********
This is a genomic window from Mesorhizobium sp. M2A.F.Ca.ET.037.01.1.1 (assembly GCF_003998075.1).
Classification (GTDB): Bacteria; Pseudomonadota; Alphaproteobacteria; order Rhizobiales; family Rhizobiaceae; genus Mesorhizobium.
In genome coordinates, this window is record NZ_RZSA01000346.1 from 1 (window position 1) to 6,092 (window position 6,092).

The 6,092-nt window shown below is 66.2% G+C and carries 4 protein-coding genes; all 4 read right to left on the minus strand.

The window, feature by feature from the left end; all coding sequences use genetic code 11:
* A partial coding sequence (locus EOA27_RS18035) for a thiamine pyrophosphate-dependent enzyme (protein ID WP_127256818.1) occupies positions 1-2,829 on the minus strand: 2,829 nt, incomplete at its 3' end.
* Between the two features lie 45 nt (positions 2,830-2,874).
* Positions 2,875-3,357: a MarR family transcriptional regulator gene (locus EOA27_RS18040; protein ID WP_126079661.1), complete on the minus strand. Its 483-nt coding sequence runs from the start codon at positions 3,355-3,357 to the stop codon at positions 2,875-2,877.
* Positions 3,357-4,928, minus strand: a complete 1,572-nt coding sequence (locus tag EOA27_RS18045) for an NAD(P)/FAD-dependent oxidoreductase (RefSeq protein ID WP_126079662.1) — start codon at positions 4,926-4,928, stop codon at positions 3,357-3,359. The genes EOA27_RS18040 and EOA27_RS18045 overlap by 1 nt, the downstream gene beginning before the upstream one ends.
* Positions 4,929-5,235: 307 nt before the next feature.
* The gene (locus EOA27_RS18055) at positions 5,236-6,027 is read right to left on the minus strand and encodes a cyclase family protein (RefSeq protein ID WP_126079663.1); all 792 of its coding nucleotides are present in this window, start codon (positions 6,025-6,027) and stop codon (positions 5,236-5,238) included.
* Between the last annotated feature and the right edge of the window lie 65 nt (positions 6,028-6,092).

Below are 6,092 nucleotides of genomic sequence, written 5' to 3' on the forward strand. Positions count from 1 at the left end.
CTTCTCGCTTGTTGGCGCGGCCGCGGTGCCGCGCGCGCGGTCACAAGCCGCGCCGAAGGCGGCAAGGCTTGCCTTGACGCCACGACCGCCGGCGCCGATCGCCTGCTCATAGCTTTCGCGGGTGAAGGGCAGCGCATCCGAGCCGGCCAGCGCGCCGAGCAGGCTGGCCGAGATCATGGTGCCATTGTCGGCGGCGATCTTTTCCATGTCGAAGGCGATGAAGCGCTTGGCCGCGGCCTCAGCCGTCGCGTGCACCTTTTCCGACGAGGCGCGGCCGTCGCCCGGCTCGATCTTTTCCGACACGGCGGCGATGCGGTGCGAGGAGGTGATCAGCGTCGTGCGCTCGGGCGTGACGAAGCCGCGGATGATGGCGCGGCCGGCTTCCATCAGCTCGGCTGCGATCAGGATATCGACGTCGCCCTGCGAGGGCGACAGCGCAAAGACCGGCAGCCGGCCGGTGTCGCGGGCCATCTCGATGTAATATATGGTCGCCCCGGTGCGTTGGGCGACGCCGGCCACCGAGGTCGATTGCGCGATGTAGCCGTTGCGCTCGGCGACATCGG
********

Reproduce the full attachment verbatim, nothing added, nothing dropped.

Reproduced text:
This is a genomic window from Mesorhizobium sp. M2A.F.Ca.ET.037.01.1.1 (assembly GCF_003998075.1).
Classification (GTDB): Bacteria; Pseudomonadota; Alphaproteobacteria; order Rhizobiales; family Rhizobiaceae; genus Mesorhizobium.
In genome coordinates, this window is record NZ_RZSA01000346.1 from 1 (window position 1) to 6,092 (window position 6,092).

The 6,092-nt window shown below is 66.2% G+C and carries 4 protein-coding genes; all 4 read right to left on the minus strand.

The window, feature by feature from the left end; all coding sequences use genetic code 11:
* A partial coding sequence (locus EOA27_RS18035) for a thiamine pyrophosphate-dependent enzyme (protein ID WP_127256818.1) occupies positions 1-2,829 on the minus strand: 2,829 nt, incomplete at its 3' end.
* Between the two features lie 45 nt (positions 2,830-2,874).
* Positions 2,875-3,357: a MarR family transcriptional regulator gene (locus EOA27_RS18040; protein ID WP_126079661.1), complete on the minus strand. Its 483-nt coding sequence runs from the start codon at positions 3,355-3,357 to the stop codon at positions 2,875-2,877.
* Positions 3,357-4,928, minus strand: a complete 1,572-nt coding sequence (locus tag EOA27_RS18045) for an NAD(P)/FAD-dependent oxidoreductase (RefSeq protein ID WP_126079662.1) — start codon at positions 4,926-4,928, stop codon at positions 3,357-3,359. The genes EOA27_RS18040 and EOA27_RS18045 overlap by 1 nt, the downstream gene beginning before the upstream one ends.
* Positions 4,929-5,235: 307 nt before the next feature.
* The gene (locus EOA27_RS18055) at positions 5,236-6,027 is read right to left on the minus strand and encodes a cyclase family protein (RefSeq protein ID WP_126079663.1); all 792 of its coding nucleotides are present in this window, start codon (positions 6,025-6,027) and stop codon (positions 5,236-5,238) included.
* Between the last annotated feature and the right edge of the window lie 65 nt (positions 6,028-6,092).

Below are 6,092 nucleotides of genomic sequence, written 5' to 3' on the forward strand. Positions count from 1 at the left end.
CTTCTCGCTTGTTGGCGCGGCCGCGGTGCCGCGCGCGCGGTCACAAGCCGCGCCGAAGGCGGCAAGGCTTGCCTTGACGCCACGACCGCCGGCGCCGATCGCCTGCTCATAGCTTTCGCGGGTGAAGGGCAGCGCATCCGAGCCGGCCAGCGCGCCGAGCAGGCTGGCCGAGATCATGGTGCCATTGTCGGCGGCGATCTTTTCCATGTCGAAGGCGATGAAGCGCTTGGCCGCGGCCTCAGCCGTCGCGTGCACCTTTTCCGACGAGGCGCGGCCGTCGCCCGGCTCGATCTTTTCCGACACGGCGGCGATGCGGTGCGAGGAGGTGATCAGCGTCGTGCGCTCGGGCGTGACGAAGCCGCGGATGATGGCGCGGCCGGCTTCCATCAGCTCGGCTGCGATCAGGATATCGACGTCGCCCTGCGAGGGCGACAGCGCAAAGACCGGCAGCCGGCCGGTGTCGCGGGCCATCTCGATGTAATATATGGTCGCCCCGGTGCGTTGGGCGACGCCGGCCACCGAGGTCGATTGCGCGATGTAGCCGTTGCGCTCGGCGACATCGG